In the year after ISIS rampaged across the Middle East in a bid to seize territory and establish a self-declared Islamic “caliphate,” the terrorist group continued to be a major threat to the world, pulling off sophisticated attacks and recruiting thousands more people to its cause.
But though concerns continue to grow continue to grow over how the US handles the threat of terrorism, ISIS (also known as the Islamic State, ISIL, and Daesh) has been losing ground where its core base of support lies, according to defence analysts at the IHS Conflict Monitor.
IHS estimates that ISIS has lost 14% of its territory since January of this year. Some of the areas that have been retaken from ISIS were crucial to the group’s operations — including the Syrian border-crossing town of Tal Abyad, which connected ISIS’ de-facto capital of Raqqa with Turkey.
ISIS also lost a stretch of highway that connected Raqqa to its largest Iraqi holding, the city of Mosul.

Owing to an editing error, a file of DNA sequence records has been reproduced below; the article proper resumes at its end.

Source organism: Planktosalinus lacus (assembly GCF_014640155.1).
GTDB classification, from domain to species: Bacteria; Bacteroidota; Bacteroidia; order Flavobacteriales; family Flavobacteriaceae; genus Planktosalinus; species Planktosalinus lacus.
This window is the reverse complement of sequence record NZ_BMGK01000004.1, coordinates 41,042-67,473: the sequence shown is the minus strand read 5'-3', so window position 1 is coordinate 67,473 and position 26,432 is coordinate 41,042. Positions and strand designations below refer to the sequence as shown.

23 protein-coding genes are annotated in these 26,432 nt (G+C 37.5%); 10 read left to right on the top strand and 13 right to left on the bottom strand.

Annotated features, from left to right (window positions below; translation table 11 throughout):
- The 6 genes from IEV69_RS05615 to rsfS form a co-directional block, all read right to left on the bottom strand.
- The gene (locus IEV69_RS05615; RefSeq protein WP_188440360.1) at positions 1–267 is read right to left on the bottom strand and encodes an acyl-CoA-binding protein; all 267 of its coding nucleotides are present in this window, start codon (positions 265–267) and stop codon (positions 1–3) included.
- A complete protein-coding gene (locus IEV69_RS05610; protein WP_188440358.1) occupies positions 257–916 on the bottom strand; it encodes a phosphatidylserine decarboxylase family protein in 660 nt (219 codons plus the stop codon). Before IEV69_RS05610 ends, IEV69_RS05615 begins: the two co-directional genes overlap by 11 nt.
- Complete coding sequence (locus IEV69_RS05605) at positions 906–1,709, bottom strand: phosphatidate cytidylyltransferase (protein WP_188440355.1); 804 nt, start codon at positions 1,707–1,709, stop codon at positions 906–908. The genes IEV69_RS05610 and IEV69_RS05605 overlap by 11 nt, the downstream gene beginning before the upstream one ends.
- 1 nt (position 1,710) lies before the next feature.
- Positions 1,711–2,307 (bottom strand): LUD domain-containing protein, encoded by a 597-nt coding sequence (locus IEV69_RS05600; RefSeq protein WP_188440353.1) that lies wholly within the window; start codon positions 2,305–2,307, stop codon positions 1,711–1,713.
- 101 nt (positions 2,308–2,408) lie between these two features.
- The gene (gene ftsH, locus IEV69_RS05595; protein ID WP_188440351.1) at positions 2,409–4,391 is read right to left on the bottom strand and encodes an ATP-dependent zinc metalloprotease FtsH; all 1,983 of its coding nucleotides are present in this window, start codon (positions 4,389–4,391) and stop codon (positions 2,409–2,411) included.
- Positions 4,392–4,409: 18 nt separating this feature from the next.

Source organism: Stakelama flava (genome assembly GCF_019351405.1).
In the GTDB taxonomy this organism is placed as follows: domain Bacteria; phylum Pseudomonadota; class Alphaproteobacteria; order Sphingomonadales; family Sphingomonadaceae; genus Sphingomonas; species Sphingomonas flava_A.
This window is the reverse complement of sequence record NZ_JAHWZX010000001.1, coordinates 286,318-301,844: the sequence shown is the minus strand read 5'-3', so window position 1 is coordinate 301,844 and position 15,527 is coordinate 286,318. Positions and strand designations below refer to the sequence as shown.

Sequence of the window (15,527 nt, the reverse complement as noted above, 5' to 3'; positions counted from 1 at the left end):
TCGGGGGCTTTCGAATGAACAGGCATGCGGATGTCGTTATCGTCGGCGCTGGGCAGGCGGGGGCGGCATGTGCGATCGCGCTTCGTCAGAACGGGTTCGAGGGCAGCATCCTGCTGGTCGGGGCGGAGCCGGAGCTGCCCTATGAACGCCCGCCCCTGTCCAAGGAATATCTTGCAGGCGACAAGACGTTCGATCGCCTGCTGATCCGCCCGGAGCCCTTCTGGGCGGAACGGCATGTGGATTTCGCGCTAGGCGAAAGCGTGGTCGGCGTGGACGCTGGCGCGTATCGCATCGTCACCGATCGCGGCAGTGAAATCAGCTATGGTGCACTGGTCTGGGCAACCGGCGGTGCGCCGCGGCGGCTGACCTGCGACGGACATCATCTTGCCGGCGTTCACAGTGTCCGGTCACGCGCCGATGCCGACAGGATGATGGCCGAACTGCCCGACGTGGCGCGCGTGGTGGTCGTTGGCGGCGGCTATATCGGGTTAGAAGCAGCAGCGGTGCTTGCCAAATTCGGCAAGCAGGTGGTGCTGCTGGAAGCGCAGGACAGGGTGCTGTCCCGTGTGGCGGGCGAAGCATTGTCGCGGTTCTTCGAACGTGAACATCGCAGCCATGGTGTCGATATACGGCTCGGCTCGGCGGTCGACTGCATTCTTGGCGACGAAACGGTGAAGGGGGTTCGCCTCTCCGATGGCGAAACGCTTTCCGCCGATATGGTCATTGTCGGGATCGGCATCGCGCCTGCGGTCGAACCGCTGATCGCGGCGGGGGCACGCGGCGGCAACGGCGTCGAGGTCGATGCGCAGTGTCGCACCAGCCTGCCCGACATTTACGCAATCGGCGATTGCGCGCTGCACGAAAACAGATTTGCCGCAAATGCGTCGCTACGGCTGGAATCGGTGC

In Iraq, the group lost Tikrit and the Baiji oil refinery. But though the Iraqi forces were successful in retaking Tikrit, it’s been a struggle for them to allow displaced locals to return to their homes.
Although ISIS lost some significant territory this year, the group also made some significant gains. ISIS seized the Iraqi city of Ramadi and the Syrian city of Palmyra in a “near-simultaneous offensive” in May, IHS notes. But these gains came at the expense of ISIS’ territory in northern Syria, much of which was lost to Kurdish fighters. ISIS left those areas less-protected as they redeployed fighters to Ramadi and Palmyra.
“This indicates that the Islamic State was overstretched, and also that holding Kurdish territory is considered to be of lesser importance than expelling the Syrian and Iraqi governments from traditionally Sunni lands” like Ramadi, senior IHS Middle East analyst Columb Strack wrote.
Here’s a map of where ISIS has lost territory this year:
IHS used open source intelligence, including social media and sources inside the countries, to create its map.